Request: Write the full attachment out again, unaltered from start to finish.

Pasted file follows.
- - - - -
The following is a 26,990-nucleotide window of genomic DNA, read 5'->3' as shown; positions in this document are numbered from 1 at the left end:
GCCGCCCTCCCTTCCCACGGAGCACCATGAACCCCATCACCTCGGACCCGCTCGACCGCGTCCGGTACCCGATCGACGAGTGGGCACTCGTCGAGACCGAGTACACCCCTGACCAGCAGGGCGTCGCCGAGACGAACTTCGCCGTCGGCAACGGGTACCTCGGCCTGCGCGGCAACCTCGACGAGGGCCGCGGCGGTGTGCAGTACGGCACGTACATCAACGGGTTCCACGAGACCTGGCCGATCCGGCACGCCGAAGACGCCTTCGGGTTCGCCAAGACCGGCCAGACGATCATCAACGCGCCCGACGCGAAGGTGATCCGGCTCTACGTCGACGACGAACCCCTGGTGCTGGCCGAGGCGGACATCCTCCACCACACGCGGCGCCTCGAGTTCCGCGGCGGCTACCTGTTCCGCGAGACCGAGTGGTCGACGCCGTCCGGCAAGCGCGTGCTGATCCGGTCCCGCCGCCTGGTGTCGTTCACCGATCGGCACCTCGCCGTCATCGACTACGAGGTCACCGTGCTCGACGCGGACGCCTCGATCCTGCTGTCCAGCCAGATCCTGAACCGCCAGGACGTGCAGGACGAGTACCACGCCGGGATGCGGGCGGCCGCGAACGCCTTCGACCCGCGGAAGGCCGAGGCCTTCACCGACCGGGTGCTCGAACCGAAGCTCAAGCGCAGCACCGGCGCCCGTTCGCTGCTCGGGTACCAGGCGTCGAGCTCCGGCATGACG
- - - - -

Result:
The following is a 26,990-nucleotide window of genomic DNA, read 5'->3' as shown; positions in this document are numbered from 1 at the left end:
GCCGCCCTCCCTTCCCACGGAGCACCATGAACCCCATCACCTCGGACCCGCTCGACCGCGTCCGGTACCCGATCGACGAGTGGGCACTCGTCGAGACCGAGTACACCCCTGACCAGCAGGGCGTCGCCGAGACGAACTTCGCCGTCGGCAACGGGTACCTCGGCCTGCGCGGCAACCTCGACGAGGGCCGCGGCGGTGTGCAGTACGGCACGTACATCAACGGGTTCCACGAGACCTGGCCGATCCGGCACGCCGAAGACGCCTTCGGGTTCGCCAAGACCGGCCAGACGATCATCAACGCGCCCGACGCGAAGGTGATCCGGCTCTACGTCGACGACGAACCCCTGGTGCTGGCCGAGGCGGACATCCTCCACCACACGCGGCGCCTCGAGTTCCGCGGCGGCTACCTGTTCCGCGAGACCGAGTGGTCGACGCCGTCCGGCAAGCGCGTGCTGATCCGGTCCCGCCGCCTGGTGTCGTTCACCGATCGGCACCTCGCCGTCATCGACTACGAGGTCACCGTGCTCGACGCGGACGCCTCGATCCTGCTGTCCAGCCAGATCCTGAACCGCCAGGACGTGCAGGACGAGTACCACGCCGGGATGCGGGCGGCCGCGAACGCCTTCGACCCGCGGAAGGCCGAGGCCTTCACCGACCGGGTGCTCGAACCGAAGCTCAAGCGCAGCACCGGCGCCCGTTCGCTGCTCGGGTACCAGGCGTCGAGCTCCGGCATGACG